Editor’s note: TPG’s Gene Sloan accepted a free trip from Norwegian Cruise Line to attend the unveiling of Norwegian Prima. The opinions expressed below are entirely his and weren’t subject to review by the line.
Norwegian Cruise Line is just hours away from unveiling an all-new class of ships — its first in nearly a decade.
The world’s fourth-largest cruise brand will officially christen its new 3,215-passenger Norwegian Prima this evening at a gala ceremony along the waterfront of Reykjavik, Iceland. The vessel then will set off from Reykjavik on Sunday on its first sailing with passengers, an eight-night trip to Amsterdam that includes stops in Ireland, England and France.
Under development since 2017, Norwegian Prima is the first of six sister vessels scheduled to debut between 2022 and 2027 that collectively will be known as the Prima class.
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The series is destined to massively expand Norwegian’s footprint in the cruise business and, if all goes according to plan, significantly transform the brand. The line currently operates 17 vessels around the world. Assuming it doesn’t retire any of its older ships over the next few years, it will grow to 23 ships by 2027 with the addition of the six Prima class vessels.
That’s a 35% increase in its fleet size in just five years.
Norwegian is notably pulling out all the stops today to celebrate the arrival of the new class with a christening party in Reykjavik featuring a performance by pop star Katy Perry. Perry also will serve as the godmother of the vessel, presiding over an official bottle breaking against its hull.
It’ll be the first time a major cruise ship has been christened in Iceland but not the first time Norwegian has signed on a well-known musician to name a ship. Other performers asked to serve as godparents for Norwegian Cruise Line ships in recent years have included Kelly Clarkson (Norwegian Encore), Pitbull (Norwegian Escape) and Reba McIntire (Norwegian Epic).
At 142,500 tons, Norwegian Prima is notably smaller than the vessels Norwegian has been adding to its fleet in recent years. The line’s last new ship, the 2018-built Norwegian Encore, was about 19% bigger than Norwegian Prima at 169,116 tons.
Norwegian executives have said the smaller size of the ship and its future sister vessels would give the line more options in designing itineraries, as the vessels would be able to access smaller ports around the world than some of the bigger Norwegian ships can.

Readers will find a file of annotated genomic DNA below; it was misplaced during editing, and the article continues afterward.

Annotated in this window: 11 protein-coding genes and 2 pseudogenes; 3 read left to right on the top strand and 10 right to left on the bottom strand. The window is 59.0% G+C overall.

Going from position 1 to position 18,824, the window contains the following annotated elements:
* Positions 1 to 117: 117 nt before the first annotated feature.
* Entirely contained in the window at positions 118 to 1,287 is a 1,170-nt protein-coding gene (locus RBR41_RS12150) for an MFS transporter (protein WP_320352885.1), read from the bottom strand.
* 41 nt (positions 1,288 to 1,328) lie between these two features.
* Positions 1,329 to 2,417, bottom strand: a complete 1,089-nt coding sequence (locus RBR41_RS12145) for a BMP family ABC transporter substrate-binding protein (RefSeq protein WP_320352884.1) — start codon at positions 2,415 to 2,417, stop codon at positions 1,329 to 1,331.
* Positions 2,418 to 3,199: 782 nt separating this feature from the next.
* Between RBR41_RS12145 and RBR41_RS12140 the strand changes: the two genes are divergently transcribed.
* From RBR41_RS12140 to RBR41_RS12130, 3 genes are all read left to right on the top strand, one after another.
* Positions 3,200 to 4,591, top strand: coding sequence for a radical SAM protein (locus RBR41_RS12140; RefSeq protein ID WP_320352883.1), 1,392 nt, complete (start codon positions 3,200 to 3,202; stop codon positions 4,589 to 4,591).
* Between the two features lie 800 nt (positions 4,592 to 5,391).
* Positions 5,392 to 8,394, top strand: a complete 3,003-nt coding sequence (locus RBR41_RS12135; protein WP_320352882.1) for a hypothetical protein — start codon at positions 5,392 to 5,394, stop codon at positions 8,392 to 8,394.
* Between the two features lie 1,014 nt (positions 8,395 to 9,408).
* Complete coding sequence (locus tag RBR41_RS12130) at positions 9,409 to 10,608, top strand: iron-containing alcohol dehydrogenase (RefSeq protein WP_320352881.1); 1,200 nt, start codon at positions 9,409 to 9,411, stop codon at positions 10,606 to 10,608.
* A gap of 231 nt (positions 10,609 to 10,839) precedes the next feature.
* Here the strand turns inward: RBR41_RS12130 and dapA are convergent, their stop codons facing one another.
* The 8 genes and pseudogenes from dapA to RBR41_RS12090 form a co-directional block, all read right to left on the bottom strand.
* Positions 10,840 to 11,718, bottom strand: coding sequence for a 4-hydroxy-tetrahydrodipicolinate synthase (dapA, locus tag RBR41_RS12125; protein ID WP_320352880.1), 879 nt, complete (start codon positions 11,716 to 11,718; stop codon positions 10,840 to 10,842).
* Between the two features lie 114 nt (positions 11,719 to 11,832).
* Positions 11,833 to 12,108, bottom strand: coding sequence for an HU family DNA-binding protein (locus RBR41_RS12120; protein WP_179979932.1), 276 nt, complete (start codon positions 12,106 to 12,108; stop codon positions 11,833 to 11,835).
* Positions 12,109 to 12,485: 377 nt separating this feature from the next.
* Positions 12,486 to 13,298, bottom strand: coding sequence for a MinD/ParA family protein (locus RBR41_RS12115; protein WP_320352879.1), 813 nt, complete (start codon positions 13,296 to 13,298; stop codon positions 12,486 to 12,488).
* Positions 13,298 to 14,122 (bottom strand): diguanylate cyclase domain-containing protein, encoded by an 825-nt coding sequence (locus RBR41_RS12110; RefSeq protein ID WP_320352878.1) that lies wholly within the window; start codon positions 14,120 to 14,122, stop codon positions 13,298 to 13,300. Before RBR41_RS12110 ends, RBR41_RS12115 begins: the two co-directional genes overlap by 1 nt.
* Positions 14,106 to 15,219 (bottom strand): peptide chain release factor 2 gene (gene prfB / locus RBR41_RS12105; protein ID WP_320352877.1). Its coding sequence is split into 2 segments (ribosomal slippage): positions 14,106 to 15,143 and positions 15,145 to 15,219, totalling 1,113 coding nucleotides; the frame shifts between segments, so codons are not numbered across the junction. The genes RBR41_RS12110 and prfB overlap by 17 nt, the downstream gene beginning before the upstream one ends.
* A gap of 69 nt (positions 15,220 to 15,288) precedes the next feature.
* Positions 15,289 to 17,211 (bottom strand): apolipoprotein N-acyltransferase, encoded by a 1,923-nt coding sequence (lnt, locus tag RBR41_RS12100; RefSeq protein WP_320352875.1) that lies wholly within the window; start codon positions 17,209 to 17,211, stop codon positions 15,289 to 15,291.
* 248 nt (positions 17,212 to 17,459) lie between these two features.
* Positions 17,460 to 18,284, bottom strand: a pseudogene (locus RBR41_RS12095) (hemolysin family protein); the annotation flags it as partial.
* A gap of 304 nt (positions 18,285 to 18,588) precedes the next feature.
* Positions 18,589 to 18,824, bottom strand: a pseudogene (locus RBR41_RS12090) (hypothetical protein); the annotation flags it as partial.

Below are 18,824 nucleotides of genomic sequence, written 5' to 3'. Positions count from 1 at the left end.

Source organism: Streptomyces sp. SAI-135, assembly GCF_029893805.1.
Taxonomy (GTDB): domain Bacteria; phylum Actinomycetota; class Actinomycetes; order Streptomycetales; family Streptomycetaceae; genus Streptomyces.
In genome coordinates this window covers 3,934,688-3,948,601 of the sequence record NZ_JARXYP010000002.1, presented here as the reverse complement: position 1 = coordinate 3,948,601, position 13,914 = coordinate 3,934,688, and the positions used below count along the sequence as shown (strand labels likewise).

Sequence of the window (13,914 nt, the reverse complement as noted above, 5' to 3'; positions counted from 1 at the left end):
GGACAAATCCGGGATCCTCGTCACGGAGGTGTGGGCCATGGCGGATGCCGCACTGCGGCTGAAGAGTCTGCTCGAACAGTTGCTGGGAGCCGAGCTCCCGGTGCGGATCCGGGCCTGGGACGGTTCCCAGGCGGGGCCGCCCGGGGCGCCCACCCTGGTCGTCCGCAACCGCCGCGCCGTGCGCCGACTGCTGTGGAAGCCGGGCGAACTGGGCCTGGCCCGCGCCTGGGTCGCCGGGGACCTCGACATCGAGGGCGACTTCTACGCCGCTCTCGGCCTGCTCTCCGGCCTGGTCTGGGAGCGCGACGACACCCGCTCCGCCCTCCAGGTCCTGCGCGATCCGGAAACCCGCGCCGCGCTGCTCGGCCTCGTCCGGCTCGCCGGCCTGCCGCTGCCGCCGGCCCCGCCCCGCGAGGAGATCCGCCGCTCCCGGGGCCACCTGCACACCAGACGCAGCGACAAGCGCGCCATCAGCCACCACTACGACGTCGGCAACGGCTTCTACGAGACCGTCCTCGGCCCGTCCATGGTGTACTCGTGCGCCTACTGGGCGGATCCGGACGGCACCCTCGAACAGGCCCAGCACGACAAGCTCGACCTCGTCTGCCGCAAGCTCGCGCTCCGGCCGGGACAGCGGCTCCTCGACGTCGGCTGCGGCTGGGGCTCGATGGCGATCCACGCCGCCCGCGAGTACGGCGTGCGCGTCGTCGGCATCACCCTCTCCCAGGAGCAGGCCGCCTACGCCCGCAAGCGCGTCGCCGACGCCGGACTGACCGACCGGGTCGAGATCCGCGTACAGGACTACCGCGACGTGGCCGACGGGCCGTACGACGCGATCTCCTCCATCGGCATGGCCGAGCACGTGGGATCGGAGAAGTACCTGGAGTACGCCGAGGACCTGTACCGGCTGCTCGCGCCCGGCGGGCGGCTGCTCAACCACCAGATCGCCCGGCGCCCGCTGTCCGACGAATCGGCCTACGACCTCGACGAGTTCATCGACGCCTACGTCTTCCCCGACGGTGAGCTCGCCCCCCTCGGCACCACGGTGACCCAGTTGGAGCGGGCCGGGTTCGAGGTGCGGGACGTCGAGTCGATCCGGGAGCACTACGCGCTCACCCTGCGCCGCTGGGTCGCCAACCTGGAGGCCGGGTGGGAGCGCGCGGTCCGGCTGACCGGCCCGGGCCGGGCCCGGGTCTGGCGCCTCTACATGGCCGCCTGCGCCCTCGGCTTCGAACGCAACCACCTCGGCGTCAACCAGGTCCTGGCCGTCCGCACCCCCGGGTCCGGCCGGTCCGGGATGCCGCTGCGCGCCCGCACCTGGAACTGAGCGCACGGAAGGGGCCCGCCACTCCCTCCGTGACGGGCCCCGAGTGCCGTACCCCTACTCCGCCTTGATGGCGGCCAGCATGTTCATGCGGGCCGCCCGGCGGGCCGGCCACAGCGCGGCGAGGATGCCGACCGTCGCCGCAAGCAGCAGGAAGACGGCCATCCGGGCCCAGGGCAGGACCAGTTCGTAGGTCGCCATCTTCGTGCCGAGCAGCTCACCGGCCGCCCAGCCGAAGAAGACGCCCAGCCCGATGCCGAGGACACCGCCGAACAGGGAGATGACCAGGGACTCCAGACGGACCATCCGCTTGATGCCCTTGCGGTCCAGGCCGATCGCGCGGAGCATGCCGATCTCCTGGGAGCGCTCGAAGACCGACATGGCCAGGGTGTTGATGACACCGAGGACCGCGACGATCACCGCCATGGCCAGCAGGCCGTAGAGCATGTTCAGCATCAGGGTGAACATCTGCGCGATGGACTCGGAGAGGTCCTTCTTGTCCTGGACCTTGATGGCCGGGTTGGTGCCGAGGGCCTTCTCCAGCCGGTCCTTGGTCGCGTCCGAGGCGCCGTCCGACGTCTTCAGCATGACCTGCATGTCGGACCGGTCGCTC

Despite its smaller size, Norwegian Prima still packs a lot of over-the-top amenities onto its top decks and interior spaces, including a go-kart track that spreads over three decks (a cruise industry first). Norwegian first put a go-kart track on a ship in 2017 and now has them on four vessels. Dismissed as gimmicky at first by some cruise writers, Norwegian’s go-kart tracks have proven to be huge hits with families, a big market for the line.
Norwegian Prima also boasts The Rush and The Drop, 10-story dry slides that are aimed at families. The line says the slides will provide more G-force than an accelerating F1 racecar.
Additionally, the vessel is home to an innovative, three-deck theater with movable seats that allow it to convert into a Las Vegas-style nightclub. The versatile space also can be reconfigured to become a venue for interactive, real-life game shows, including at-sea versions of “The Price Is Right,” “Supermarket Sweep,” “Press Your Luck” and “Beat the Clock.”
Still, Norwegian Prima is about more than flashy entertainment and activities. It also marks a more upscale turn for the line. Norwegian Prima offers the largest variety of suite categories (13) for a large ocean ship, as well as the largest three-bedroom suites of any new cruise vessel. It also has the brand’s largest-ever inside, oceanview and balcony cabins.
Among other standout features, Norwegian Prima also is billed as having the most outdoor deck space of any new cruise ship including more total pool deck space than any other ship in the Norwegian fleet.
Norwegian Prima initially will sail in Northern Europe before repositioning to North America in the fall. Fares start at $885 per person, not including taxes and fees, for seven-night Caribbean cruises.
TPG’s Gene Sloan will be reporting live from Norwegian Prima over the coming days as it sails from Reykjavik, Iceland, to Amsterdam on a non-revenue preview voyage for media and travel agents. You can find all of his dispatches on his author’s page.
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FEATURED IMAGE BY GENE SLOAN/THE POINTS GUY